"Oh! if they'll let us."

"Course they will."

"Pen! Penelope Farnham! Look out for those cakes."

"I'm turning 'em, aunt Judith. I'm doing 'em splendidly.--Susie, some of
your sausages are a'most done. Let me take 'em out for you."

"No, Pen: I want to cook them all myself. You 'tend to your cakes."

Buckwheat-cakes and home-made sausages,--what a breakfast that was for a
frosty morning!

Susie Hudson was puzzled to say which she enjoyed most,--the cooking or
the eating; and she certainly did her share of both very well for a
young lady of sixteen from the great city.

"Port, can you shoot?" asked Corry a little suddenly at table.

"Shoot! I should say so. Do you ever get any thing bigger than rabbits
out here?"

"Didn't you know? Why, right back from where we're going this morning
are the mountains. Not a farm till you get away out into the St.
Lawrence-river country."

"Yes, I know all that."

"Sometimes the deer come right down, specially in winter. Last winter
there was a bear came down and stole one of our hogs, but we got him."

"Got the hog back? Wasn't he hurt?"

"Hurt! Guess he was. The bear killed him. But we followed the bear, and
we got him,--Vosh Stebbins and father and me."

Porter tried hard to look as if he were quite accustomed to following
and killing all the bears that meddled with his hogs; but Pen
exclaimed,--

"Now, Susie, you needn't be scared a bit. There won't be a single
bear--not where you're going."

"Won't there?" said Susie almost regretfully. "How I'd like to see one!"

There was a great deal more to be said about bears and other wild
creatures; and, just as breakfast was over, there came a great noise of
rattling and creaking and shouting in front of the sitting-room windows.

"There he is!" said Corry.

Susie and her brother hurried to look; and there was Vosh Stebbins with
Deacon Farnham's great wood-sleigh, drawn by two pairs of strong,
long-horned, placid-looking oxen.

"Couldn't one pair draw it?" asked Porter of Corry.

"Guess they could, but two's easier; and, besides, they've nothing else
to do. We'll heap it up too. You just wait and see."

There was not long to wait, for the excitement rose fast in the
sitting-room, and Susie and Pen were in that sleigh a little in advance
of everybody else. Its driver stood by the heads of his first yoke of
oxen, and Susie at once exclaimed,--

"Good--morning, Vosh. What a tremendous whip!"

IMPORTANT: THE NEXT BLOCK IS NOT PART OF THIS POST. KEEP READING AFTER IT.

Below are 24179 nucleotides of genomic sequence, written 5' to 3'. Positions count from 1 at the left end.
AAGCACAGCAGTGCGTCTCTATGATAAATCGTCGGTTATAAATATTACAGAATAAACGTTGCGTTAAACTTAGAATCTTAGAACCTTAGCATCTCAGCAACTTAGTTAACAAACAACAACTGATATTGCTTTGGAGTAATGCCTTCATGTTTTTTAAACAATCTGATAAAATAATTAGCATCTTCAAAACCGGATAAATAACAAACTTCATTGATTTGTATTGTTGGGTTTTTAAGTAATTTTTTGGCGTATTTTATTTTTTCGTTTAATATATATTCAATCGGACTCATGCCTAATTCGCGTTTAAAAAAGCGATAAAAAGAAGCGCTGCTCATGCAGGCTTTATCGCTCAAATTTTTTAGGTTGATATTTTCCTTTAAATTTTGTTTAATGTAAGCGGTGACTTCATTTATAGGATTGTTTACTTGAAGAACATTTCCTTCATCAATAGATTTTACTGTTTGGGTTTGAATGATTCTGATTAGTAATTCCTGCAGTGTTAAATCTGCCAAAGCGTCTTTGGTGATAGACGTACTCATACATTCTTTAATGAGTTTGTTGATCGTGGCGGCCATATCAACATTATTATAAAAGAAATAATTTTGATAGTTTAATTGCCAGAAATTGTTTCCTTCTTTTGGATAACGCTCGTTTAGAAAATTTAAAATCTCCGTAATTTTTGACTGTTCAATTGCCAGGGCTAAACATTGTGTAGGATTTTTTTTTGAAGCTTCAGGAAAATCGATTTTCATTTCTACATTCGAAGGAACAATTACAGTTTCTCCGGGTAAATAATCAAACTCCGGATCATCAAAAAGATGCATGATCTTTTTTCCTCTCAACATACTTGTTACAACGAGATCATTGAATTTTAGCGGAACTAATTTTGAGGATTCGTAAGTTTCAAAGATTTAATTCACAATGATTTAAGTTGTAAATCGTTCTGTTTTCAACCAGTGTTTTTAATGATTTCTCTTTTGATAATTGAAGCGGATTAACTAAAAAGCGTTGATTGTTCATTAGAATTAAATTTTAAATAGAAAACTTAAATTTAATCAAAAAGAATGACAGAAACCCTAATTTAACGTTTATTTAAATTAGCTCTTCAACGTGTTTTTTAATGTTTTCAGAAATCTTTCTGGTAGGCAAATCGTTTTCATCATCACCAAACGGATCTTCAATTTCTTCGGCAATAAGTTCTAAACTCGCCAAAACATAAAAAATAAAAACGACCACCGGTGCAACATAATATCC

"Why, Susie," said Pen, "that isn't a whip, it's an ox-gad."

"That's it, Pen," said Vosh; but he seemed disposed to talk to his oxen
rather than to anybody else. The yoke next the sleigh stood on either
side of a long, heavy "tongue;" but the foremost pair were fastened to
the end of that by a chain which passed between them to a hook in their
yoke. These latter two animals, as Vosh explained to Susie, "were only
about half educated, and they took more than their share of driving."

He began to do it for them now, and it was half a wonder to see how
accurately the huge beasts kept the right track down through the gate
and out into the road. It seemed easier then, for all they had to do was
to go straight ahead.

"Let me take the whip, do, please," said Susie; and Vosh only remarked,
as he handed it to her,--

"Guess you'll find it heavy."

She lifted it with both hands; and he smiled all over his broad, ruddy
face, as she made a desperate effort to swing the lash over the oxen.

"Go 'long now! Git ap! Cluck-cluck."

She chirruped to those oxen with all her might, while Vosh put his
handkerchief over his mouth, and had a violent fit of coughing.

"You'll do!" shouted her uncle from behind the sleigh. "That's
first-rate. I'll hire you to team it for me all the rest of the
winter.--Boys, you'd better put down your guns. Lay them flat, and don't
step on 'em."

Porter Hudson had stuck to his gun manfully from the moment it was
handed him. He had carried it over his shoulder, slanting it a little
across towards the other shoulder. He had seen whole regiments of city
soldiers do that, and so he knew it was the correct way to carry a gun.
He was now quite willing, however, to imitate Corry, and put his weapon
down flat on the bottom of the sleigh. The gun would be safe there; and,
besides, he had been watching Vosh Stebbins, and listening, and he had
an idea it was time he should show what he knew about oxen. They were
plodding along very well, and Susie was letting them alone at the
moment.

"Susie," he said, "give me that gad."

Vosh looked somewhat doubtful as she surrendered the whip. They were
going up a little ascent, and right beyond them the fences on either
side of the road seemed to stop. Beyond that, all was forest, and the
road had a crooked look as it went in among the trees.

Porter had stronger arms than his sister, and he could do more with an
ox-gad. The first swing he gave the long hickory stock, the heavy,
far-reaching lash at the end of it came around with a "swish," and
knocked the coon-skin cap from the head of Vosh. Then the whip came
down--stock, lash, and all--along the broad backs of the oxen.

"Gee! Haw! G'lang! Get up! G'lang now! Haw! Gee!"

Porter felt that his reputation was at stake. He raised the gad again,
and he shouted vigorously. The tongue-yoke of oxen right under his nose
did not seem to mind it much, and plodded right along as if they had not
heard any one say a word to them; but their younger and more skittish
helpers in front shook their heads a little uneasily.

"Gee! Haw! G'lang!"

Porter was quite proud of the way the lash came down that time, and the
cracker of it caught the near ox of the forward team smartly on the left
ear. It was a complete success, undoubtedly; but, to Porter's